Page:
Genetic origins of lactase persistence and the spread of pastoralism in africa

Alessia Ranciaro*, Michael C. Campbell, Jibril B. Hirbo, Wen Ya Ko, Alain Froment, Paolo Anagnostou, Maritha J. Kotze, Muntaser Ibrahim, Thomas Nyambo, Sabah A. Omar, Sarah A. Tishkoff

*Corresponding author for this work

Research output: Contribution to journalArticlepeer-review

133 Scopus citations

Abstract

In humans, the ability to digest lactose, the sugar in milk, declines after weaning because of decreasing levels of the enzyme lactase-phlorizin hydrolase, encoded by LCT. However, some individuals maintain high enzyme amounts and are able to digest lactose into adulthood (i.e., they have the lactase-persistence [LP] trait). It is thought that selection has played a major role in maintaining this genetically determined phenotypic trait in different human populations that practice pastoralism. To identify variants associated with the LP trait and to study its evolutionary history in Africa, we sequenced MCM6 introns 9 and 13 and ∼2 kb of the LCT promoter region in 819 individuals from 63 African populations and in 154 non-Africans from nine populations. We also genotyped four microsatellites in an ∼198 kb region in a subset of 252 individuals to reconstruct the origin and spread of LP-associated variants in Africa. Additionally, we examined the association between LP and genetic variability at candidate regulatory regions in 513 individuals from eastern Africa. Our analyses confirmed the association between the LP trait and three common variants in intron 13 (C-14010, G-13907, and G-13915). Furthermore, we identified two additional LP-associated SNPs in intron 13 and the promoter region (G-12962 and T-956, respectively). Using neutrality tests based on the allele frequency spectrum and long-range linkage disequilibrium, we detected strong signatures of recent positive selection in eastern African populations and the Fulani from central Africa. In addition, haplotype analysis supported an eastern African origin of the C-14010 LP-associated mutation in southern Africa.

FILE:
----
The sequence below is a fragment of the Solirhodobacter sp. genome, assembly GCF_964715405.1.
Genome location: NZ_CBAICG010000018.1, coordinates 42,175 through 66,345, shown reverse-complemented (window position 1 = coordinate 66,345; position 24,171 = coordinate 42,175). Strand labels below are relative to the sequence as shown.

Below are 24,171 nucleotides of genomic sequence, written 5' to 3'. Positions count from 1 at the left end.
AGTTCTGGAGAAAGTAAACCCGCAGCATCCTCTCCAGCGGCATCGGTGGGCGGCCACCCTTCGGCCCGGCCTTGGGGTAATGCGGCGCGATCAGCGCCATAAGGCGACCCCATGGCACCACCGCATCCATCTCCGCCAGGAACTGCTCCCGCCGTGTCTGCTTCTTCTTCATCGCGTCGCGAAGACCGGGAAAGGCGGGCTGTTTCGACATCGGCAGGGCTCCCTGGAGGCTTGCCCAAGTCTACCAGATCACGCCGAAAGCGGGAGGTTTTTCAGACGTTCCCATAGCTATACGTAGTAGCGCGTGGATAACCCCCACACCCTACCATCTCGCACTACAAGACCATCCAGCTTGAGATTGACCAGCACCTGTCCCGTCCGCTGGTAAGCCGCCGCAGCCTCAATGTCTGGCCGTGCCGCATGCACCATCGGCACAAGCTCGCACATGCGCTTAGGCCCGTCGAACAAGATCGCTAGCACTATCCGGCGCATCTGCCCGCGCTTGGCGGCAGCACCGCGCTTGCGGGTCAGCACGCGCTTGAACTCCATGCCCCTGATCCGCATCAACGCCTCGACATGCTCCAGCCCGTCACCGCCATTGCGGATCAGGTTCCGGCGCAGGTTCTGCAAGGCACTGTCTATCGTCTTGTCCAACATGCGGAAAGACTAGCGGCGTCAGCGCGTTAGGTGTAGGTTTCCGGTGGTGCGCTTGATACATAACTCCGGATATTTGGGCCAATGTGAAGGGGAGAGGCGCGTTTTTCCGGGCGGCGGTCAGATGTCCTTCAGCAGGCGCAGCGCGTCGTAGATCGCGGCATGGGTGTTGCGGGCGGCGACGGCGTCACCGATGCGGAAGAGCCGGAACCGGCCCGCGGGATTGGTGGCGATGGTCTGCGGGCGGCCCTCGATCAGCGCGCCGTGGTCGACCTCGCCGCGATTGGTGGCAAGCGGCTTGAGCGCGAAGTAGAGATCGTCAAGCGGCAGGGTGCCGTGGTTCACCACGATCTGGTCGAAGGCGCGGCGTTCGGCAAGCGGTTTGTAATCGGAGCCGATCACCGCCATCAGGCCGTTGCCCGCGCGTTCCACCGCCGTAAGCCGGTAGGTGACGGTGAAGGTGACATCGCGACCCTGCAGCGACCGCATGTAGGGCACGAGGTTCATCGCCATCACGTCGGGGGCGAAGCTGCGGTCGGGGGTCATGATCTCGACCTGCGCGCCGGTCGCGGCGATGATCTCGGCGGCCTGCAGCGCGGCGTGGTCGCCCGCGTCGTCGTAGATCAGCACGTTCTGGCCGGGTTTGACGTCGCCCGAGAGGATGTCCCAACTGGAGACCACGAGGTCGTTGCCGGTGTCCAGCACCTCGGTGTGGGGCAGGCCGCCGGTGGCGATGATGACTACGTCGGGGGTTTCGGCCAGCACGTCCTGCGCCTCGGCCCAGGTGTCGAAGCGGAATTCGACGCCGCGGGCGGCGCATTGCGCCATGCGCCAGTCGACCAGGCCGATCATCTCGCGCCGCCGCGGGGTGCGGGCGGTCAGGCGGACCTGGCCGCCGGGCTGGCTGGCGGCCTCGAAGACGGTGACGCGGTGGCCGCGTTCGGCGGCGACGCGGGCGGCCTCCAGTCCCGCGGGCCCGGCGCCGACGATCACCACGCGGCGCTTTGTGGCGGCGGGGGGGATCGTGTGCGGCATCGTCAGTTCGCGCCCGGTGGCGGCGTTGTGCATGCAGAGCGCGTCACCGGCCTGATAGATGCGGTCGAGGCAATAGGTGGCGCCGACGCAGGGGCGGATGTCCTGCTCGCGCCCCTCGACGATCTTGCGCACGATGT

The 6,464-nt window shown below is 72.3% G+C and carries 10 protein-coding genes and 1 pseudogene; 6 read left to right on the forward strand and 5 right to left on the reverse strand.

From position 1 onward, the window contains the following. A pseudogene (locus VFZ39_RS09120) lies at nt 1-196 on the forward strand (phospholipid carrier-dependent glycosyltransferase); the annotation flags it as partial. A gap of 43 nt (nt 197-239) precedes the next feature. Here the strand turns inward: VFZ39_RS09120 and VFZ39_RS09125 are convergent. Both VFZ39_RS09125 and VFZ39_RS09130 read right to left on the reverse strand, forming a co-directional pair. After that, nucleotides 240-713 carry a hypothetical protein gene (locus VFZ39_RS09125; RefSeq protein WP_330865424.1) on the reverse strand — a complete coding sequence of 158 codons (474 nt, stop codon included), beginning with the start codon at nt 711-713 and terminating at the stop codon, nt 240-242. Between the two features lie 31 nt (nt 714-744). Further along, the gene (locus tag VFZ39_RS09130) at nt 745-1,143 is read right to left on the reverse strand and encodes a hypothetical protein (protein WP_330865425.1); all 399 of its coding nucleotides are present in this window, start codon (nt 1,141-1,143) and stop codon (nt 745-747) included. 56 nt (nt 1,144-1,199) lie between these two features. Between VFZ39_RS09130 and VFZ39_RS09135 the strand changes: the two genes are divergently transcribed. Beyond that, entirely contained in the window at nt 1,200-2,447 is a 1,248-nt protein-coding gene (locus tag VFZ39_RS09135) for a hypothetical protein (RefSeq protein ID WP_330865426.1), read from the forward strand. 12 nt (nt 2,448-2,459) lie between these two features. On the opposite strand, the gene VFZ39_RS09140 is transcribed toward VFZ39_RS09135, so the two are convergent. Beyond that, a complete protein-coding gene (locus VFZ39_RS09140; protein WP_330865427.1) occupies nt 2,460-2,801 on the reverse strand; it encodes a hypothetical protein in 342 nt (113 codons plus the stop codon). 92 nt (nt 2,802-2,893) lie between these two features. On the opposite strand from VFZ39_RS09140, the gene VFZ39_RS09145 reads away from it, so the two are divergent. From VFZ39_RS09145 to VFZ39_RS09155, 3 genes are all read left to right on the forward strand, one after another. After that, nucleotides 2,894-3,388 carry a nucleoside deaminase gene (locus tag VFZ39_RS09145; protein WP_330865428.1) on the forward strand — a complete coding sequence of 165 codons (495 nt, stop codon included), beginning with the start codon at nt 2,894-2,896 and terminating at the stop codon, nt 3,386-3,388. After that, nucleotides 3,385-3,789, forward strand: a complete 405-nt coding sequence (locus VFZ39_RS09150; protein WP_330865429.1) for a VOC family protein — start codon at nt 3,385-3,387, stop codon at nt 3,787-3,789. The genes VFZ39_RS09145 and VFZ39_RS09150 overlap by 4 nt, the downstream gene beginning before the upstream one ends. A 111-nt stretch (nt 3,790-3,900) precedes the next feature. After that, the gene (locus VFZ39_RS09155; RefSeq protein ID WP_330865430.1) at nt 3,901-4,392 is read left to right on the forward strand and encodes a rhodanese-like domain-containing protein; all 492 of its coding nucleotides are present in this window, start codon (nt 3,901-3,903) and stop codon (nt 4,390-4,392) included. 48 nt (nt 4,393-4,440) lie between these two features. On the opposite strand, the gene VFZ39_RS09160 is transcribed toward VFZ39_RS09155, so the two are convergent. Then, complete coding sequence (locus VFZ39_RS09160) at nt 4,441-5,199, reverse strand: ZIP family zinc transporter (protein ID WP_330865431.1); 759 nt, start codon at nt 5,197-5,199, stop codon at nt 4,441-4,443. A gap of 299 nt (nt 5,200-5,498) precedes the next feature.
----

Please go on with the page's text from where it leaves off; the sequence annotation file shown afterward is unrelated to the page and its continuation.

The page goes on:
Original languageEnglish
Pages (from-to)496-510
Number of pages15
JournalAmerican Journal of Human Genetics
Volume94
Issue number4
DOIs
StatePublished - 3 Apr 2014

Fingerprint

Dive into the research topics of 'Genetic origins of lactase persistence and the spread of pastoralism in africa'. Together they form a unique fingerprint.

Cite this